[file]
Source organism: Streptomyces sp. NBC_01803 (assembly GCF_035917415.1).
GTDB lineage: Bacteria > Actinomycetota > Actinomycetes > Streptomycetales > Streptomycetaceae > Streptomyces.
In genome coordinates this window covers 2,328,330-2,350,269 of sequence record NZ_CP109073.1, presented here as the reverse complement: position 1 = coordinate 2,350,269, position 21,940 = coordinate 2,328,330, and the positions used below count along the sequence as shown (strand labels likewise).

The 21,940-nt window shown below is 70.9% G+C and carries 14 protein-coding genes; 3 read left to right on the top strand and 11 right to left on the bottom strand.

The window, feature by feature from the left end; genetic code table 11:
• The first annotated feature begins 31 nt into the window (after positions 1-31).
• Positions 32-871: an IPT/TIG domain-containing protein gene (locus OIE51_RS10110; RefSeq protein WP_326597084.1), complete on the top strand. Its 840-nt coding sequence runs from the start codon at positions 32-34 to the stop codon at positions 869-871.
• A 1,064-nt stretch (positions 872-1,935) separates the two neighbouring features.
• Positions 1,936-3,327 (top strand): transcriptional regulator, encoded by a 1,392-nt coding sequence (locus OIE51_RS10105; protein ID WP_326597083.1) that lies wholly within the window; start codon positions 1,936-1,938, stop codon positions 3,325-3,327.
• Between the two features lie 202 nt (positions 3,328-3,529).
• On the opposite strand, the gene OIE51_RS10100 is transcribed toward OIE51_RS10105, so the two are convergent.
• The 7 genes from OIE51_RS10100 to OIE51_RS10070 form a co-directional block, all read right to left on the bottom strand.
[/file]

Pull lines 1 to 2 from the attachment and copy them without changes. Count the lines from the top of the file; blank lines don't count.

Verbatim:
Source organism: Streptomyces sp. NBC_01803 (assembly GCF_035917415.1).
GTDB lineage: Bacteria > Actinomycetota > Actinomycetes > Streptomycetales > Streptomycetaceae > Streptomyces.